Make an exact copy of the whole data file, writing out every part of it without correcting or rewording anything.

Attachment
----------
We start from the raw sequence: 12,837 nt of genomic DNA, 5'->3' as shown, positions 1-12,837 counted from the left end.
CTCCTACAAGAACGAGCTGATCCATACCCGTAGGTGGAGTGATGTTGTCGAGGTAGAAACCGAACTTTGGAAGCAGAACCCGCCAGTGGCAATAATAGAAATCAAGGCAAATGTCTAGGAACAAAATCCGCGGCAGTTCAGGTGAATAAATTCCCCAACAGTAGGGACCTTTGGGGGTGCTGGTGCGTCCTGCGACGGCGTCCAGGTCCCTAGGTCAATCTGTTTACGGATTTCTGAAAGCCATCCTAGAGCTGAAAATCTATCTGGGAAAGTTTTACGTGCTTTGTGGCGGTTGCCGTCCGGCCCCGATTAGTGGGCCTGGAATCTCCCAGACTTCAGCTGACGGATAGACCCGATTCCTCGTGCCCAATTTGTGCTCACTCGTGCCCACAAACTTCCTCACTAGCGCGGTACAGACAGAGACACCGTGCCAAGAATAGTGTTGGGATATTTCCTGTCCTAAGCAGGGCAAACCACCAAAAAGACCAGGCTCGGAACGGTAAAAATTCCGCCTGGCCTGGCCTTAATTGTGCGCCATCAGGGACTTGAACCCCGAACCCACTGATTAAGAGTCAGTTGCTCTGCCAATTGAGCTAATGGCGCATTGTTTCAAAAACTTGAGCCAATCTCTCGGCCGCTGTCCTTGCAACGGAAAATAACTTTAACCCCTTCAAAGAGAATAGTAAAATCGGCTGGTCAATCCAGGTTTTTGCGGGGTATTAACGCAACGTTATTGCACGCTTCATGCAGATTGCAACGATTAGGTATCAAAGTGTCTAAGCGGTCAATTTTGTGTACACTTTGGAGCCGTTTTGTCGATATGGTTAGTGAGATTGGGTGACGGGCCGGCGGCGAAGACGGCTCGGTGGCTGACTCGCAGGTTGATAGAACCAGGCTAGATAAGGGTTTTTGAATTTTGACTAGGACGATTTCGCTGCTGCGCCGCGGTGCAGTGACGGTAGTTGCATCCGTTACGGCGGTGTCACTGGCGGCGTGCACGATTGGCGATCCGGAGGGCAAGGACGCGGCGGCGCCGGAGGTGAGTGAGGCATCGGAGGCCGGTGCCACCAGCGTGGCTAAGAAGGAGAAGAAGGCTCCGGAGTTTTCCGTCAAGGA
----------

We start from the raw sequence: 12,837 nt of genomic DNA, 5'->3' as shown, positions 1-12,837 counted from the left end.
CTCCTACAAGAACGAGCTGATCCATACCCGTAGGTGGAGTGATGTTGTCGAGGTAGAAACCGAACTTTGGAAGCAGAACCCGCCAGTGGCAATAATAGAAATCAAGGCAAATGTCTAGGAACAAAATCCGCGGCAGTTCAGGTGAATAAATTCCCCAACAGTAGGGACCTTTGGGGGTGCTGGTGCGTCCTGCGACGGCGTCCAGGTCCCTAGGTCAATCTGTTTACGGATTTCTGAAAGCCATCCTAGAGCTGAAAATCTATCTGGGAAAGTTTTACGTGCTTTGTGGCGGTTGCCGTCCGGCCCCGATTAGTGGGCCTGGAATCTCCCAGACTTCAGCTGACGGATAGACCCGATTCCTCGTGCCCAATTTGTGCTCACTCGTGCCCACAAACTTCCTCACTAGCGCGGTACAGACAGAGACACCGTGCCAAGAATAGTGTTGGGATATTTCCTGTCCTAAGCAGGGCAAACCACCAAAAAGACCAGGCTCGGAACGGTAAAAATTCCGCCTGGCCTGGCCTTAATTGTGCGCCATCAGGGACTTGAACCCCGAACCCACTGATTAAGAGTCAGTTGCTCTGCCAATTGAGCTAATGGCGCATTGTTTCAAAAACTTGAGCCAATCTCTCGGCCGCTGTCCTTGCAACGGAAAATAACTTTAACCCCTTCAAAGAGAATAGTAAAATCGGCTGGTCAATCCAGGTTTTTGCGGGGTATTAACGCAACGTTATTGCACGCTTCATGCAGATTGCAACGATTAGGTATCAAAGTGTCTAAGCGGTCAATTTTGTGTACACTTTGGAGCCGTTTTGTCGATATGGTTAGTGAGATTGGGTGACGGGCCGGCGGCGAAGACGGCTCGGTGGCTGACTCGCAGGTTGATAGAACCAGGCTAGATAAGGGTTTTTGAATTTTGACTAGGACGATTTCGCTGCTGCGCCGCGGTGCAGTGACGGTAGTTGCATCCGTTACGGCGGTGTCACTGGCGGCGTGCACGATTGGCGATCCGGAGGGCAAGGACGCGGCGGCGCCGGAGGTGAGTGAGGCATCGGAGGCCGGTGCCACCAGCGTGGCTAAGAAGGAGAAGAAGGCTCCGGAGTTTTCCGTCAAGGA